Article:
Dec 27 2011
The snow has been carpeting the ground since well over a month. Craftwise, I’ve been mostly doing some minor repairs on my existing gear and tools.
The fur on the sleeves of my coyote parka got worn off in some spots, so I decided to cut out the thin parts and replace them with new fur. Lacking tanned coyote fur, I used racoon instead, which is actually of pretty similar quality.
The picture on the lower left shows a piece of tanned racoon fur and a piece of tanned (and worn-off) coyote fur – both are winter pelts. The hairs are of similar length and insulating properties, and in the end the patching is hardly visible (lower right). Ready for some cold weather!
I’ve posted about the skin boat I made earlier this summer…I appreciated all the feedback and questions about it. I’d sure do a few things differently with the next one, though this one has been quite satisfying so far. This is how it’s currently stored…
…tied to the ceiling of a crafts shelter to keep it away from ground moisture.
I’m always curious about how the things I craft perform when they’re used on a everyday basis. Here are some pictures from one of my more recent trips in the woods:
The toboggan, finished last spring, seems to work just fine. I actually salvaged my gear lashing cord when I was running short of rawhide for my skin boat so I need to make some more…
The other pictures show some of the landscapes you might encounter here in the northwoods. Whenever possible and practical, I like to camp in hardwood forests such as the maple forest shown above, since they provide excellent firewood. Bogs and swamps can be hard to travel through in the summer time, but in the white season, once the ground is frozen and covered with snow they are easy to cross on snowshoes (and toboggans, if any gear needs to be hauled).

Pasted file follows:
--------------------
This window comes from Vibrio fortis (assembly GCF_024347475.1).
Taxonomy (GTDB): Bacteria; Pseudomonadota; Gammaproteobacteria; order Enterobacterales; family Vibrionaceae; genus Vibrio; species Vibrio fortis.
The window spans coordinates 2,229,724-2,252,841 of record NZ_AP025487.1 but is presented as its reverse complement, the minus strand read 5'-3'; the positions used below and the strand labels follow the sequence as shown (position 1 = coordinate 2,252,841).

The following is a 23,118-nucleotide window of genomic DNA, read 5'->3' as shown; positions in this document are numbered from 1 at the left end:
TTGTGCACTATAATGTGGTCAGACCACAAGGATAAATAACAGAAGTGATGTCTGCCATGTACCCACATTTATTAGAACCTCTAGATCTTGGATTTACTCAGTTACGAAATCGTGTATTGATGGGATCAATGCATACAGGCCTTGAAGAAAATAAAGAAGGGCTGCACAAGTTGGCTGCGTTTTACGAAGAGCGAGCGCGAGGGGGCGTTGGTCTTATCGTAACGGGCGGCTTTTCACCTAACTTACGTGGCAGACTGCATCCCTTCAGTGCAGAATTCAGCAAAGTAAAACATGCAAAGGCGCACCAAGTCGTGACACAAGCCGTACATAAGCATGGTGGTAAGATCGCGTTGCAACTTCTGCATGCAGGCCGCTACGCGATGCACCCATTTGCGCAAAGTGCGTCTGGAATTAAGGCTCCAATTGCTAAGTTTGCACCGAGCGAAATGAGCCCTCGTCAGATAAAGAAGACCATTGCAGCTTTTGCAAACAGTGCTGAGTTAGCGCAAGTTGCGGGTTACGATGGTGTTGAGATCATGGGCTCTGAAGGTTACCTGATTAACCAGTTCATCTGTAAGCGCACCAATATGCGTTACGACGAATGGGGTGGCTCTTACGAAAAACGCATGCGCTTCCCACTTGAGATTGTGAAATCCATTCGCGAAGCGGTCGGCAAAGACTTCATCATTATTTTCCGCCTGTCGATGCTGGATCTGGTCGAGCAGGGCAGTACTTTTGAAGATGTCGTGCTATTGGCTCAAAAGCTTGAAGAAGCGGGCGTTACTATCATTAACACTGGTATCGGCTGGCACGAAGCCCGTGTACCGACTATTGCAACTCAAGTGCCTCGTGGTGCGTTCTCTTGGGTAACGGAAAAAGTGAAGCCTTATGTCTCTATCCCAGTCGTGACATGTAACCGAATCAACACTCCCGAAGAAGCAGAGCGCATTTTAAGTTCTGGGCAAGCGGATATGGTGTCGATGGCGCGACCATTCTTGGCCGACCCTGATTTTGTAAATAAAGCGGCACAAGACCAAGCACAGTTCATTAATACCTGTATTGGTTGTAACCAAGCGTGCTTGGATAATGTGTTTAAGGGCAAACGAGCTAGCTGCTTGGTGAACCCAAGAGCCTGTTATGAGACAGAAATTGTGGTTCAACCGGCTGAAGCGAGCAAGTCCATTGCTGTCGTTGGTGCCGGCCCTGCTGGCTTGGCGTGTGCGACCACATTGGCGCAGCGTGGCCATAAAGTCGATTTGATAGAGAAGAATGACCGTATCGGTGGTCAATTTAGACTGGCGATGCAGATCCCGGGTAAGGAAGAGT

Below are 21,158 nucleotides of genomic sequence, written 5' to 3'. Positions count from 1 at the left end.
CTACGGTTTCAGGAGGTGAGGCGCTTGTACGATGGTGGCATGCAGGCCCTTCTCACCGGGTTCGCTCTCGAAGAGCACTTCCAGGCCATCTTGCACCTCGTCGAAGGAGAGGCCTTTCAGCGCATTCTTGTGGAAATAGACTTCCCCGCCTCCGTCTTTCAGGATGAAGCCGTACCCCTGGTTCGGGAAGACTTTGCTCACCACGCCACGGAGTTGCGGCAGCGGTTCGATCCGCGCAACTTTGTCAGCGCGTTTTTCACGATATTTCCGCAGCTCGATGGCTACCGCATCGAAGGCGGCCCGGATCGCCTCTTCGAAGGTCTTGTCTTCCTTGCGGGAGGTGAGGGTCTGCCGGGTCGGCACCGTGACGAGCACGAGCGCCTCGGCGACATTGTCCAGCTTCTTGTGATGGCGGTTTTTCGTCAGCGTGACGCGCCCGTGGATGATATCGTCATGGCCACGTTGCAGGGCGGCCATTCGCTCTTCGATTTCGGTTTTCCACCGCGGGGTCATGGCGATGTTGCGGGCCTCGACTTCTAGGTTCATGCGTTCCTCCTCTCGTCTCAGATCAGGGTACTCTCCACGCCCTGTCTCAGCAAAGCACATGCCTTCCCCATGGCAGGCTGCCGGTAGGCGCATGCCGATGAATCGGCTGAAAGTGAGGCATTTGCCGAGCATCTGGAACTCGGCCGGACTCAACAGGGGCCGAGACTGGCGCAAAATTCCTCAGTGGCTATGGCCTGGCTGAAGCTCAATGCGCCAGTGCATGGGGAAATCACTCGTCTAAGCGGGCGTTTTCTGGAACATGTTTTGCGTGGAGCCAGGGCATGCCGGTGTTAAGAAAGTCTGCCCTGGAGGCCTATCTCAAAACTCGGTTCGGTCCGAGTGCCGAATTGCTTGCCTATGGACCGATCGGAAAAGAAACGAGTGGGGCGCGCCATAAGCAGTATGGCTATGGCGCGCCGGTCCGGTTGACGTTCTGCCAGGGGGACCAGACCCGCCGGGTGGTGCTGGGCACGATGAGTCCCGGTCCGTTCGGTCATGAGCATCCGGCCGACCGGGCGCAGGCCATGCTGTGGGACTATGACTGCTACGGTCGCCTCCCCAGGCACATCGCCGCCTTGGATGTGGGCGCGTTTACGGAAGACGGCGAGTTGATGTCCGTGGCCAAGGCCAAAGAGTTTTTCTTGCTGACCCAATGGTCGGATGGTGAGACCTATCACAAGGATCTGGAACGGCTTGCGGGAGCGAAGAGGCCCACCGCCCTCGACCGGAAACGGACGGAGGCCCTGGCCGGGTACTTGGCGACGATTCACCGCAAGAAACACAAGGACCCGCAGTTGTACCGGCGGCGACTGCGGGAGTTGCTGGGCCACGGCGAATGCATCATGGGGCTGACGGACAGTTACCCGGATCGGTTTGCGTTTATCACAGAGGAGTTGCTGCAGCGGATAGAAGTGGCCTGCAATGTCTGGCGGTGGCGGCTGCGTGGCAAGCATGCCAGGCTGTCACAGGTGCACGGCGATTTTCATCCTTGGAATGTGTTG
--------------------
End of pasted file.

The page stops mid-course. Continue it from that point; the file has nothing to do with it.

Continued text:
A little while ago I made this crooked knife with my friend and fellow craftsman Jarrod StoneDahl.
After using mass-produced crooked knives for a number of years, I came to appreciate the qualities of a hand-made tool more and more. On some of the more specialized projects that involved a crooked knife, I noticed how my hand and wrist started hurting after a while. Traditional craftsmen used tools that were matched to their needs, including the shape and size of their hand. The handle of this crooked knife has a thumb rest for additional support which greatly reduces the stress put on the wrist (see picture on the right) – and how that thumb rest needs to be shaped depends on who is using the knife – there is no “standard”.
We used his forge to craft the blade and fit the extension of the blade into a notch in the wooden handle, glued a wooden plug on top and wrapped it with linen string. More recently I put a sheath together to protect the blade. Jarrod has been making quite a number of such individually crafted crooked knives and if you have an interest in this subject, I recommend checking out his blog.Regards
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